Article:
As Harry Truman once said, “Give me an economist with one hand.” But disappointingly, I have two hands which means I can argue two sides of an issue, such as the pros and cons of the Alaska Gasline Development Corporation’s LNG plan.
That plan, or should it be called a half-plan, consists of about 500-plus miles of pipeline from the North Slope to Fairbanks plus a conditioning plant, but with no connection to — nor liquefaction plant in — the Kenai Peninsula as of yet. This half-LNG plan, then, will cost $6 billion that supposedly will be funded mainly by the U.S. government. It has some good points, mostly for Anchorage, so I can be on board with both sides of that argument. For now let me consider analyzing it from the Interior’s point of view; for our purposes the plan is half baked, not just half-sized.
The state really should have requested a competent energy economic examination and should have recommended the Biden administration and Congress fund a much simpler $2 billion small-bore roadside project. To implement such a plan, there would only need to be a relatively small low interest loan, rather than a huge grant. Not only would it have been more palatable to Congress but would have created a more robust economic development for the state and indeed the entire U.S. and it would in no way have ruined any future LNG project.
The large LNG half-plan would send primarily utility grade natural gas to fully connected natural gas grids in the Interior. While the Interior Gas Utility and military bases will be able to use that natural gas, it provides little benefit to the rest of us. You see, utility grade natural gas can only serve a citywide natural gas pipeline grid, but outside of the city, there is no grid, nor is there likely to soon be a grid in Delta Junction, Tok or Nenana. That limits what can be done with the energy that comes here, and more than that, it limits all of Northern Alaska’s ability to use energy.
Consider a village like Tanana. A $2 billion small-bore, Haul Road project would have included a dense phase, high-pressure natural gas and propane supply. You can connect an above ground line from the Haul Road all the way to such a village so that both natural gas and propane is brought in and separated. It would be easy to split the product into a natural gas base energy, for electricity and a washateria, as well as a supply of propane stored in a large tank for winter heat and extra winter power needs. With propane, you do not need a natural gas grid in the village and so you can hook many houses and buildings far and near easily. Each building would have its own small propane tank and a village centralized large tank. The large tank can be filled year-round and have supplies available as demand dictates during cold winter months. The point is, with a smaller connection, you get more flexible year-round energy supplies for the village. This would be the same year-round flexibility for mining operations and other off grid locales.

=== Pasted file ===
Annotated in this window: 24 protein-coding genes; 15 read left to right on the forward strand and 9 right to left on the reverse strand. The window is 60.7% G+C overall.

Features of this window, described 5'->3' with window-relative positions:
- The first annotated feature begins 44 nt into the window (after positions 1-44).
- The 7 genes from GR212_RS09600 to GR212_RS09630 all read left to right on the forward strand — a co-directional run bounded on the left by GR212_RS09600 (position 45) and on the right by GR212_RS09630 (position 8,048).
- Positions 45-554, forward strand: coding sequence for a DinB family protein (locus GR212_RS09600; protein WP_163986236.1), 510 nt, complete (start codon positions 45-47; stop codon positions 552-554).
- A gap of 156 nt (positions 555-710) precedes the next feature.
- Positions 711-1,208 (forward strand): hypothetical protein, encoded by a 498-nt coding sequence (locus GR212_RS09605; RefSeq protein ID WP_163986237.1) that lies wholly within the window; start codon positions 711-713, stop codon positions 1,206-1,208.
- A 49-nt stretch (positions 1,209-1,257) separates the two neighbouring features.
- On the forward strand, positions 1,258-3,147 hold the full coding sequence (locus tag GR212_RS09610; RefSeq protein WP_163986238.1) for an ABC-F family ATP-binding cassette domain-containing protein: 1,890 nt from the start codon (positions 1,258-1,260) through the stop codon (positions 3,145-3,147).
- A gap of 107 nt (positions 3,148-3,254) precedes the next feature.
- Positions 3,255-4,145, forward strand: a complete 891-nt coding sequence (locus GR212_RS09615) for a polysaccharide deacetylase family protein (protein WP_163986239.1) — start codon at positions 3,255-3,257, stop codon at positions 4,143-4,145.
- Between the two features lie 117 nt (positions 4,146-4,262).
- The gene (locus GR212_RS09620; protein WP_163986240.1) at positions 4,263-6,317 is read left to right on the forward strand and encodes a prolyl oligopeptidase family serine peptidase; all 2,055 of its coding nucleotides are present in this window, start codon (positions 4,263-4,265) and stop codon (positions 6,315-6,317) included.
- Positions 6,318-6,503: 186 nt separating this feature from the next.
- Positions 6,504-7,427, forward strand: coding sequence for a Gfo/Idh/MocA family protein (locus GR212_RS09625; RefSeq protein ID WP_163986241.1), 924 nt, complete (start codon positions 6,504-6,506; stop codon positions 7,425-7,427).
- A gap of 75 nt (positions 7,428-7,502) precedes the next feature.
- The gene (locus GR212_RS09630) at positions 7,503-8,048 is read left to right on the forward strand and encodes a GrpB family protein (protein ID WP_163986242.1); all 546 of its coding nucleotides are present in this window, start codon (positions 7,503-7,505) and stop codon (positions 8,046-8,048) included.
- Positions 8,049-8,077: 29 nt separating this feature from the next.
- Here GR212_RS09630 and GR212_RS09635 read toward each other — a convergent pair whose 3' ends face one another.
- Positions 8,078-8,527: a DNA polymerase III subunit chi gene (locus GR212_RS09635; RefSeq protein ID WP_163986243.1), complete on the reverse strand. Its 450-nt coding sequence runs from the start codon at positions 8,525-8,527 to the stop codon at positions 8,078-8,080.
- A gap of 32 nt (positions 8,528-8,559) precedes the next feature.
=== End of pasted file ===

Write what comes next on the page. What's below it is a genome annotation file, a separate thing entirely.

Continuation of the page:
If you use utility grade natural gas, then the above ground tube-line connection has to be a slightly larger diameter and slightly larger cost of connection. Why? It has to be as large as the winter needs. More than that, you cannot use the natural gas throughout a given village unless you have a full-blown natural gas pipe grid inside the village, another expensive addition. Plus, with cheap propane brought into Fairbanks, it can be separated and made available all along the rail belt to Wasilla and all along the Central and Northern Alaska road system and riverine system, and could even power propane cars.
There is still a bigger picture perspective: my third hand if you will. Regardless of whether we end up with this half LNG project or a small-bore roadside project, we need backup. We need to retain our coal-fired heat and power because a natural gas system can also have a shutdown problem. This happened in 2008 when a snow slide caused an electrical blackout in Juneau. Suddenly, on the coldest snowiest day of the year, a large system can cut out.
Congress may not fund this LNG plan, and an LNG project may not happen for a decade or more, meaning the perfect window of opportunity for Central and Northern Alaskan economic development has been squandered, again.
Doug Reynolds, Ph.D., is an economist who has lived and worked in Fairbanks and has studied Alaska’s and the world’s oil and gas industry for over 25 years. He can be contacted at firstname.lastname@example.org.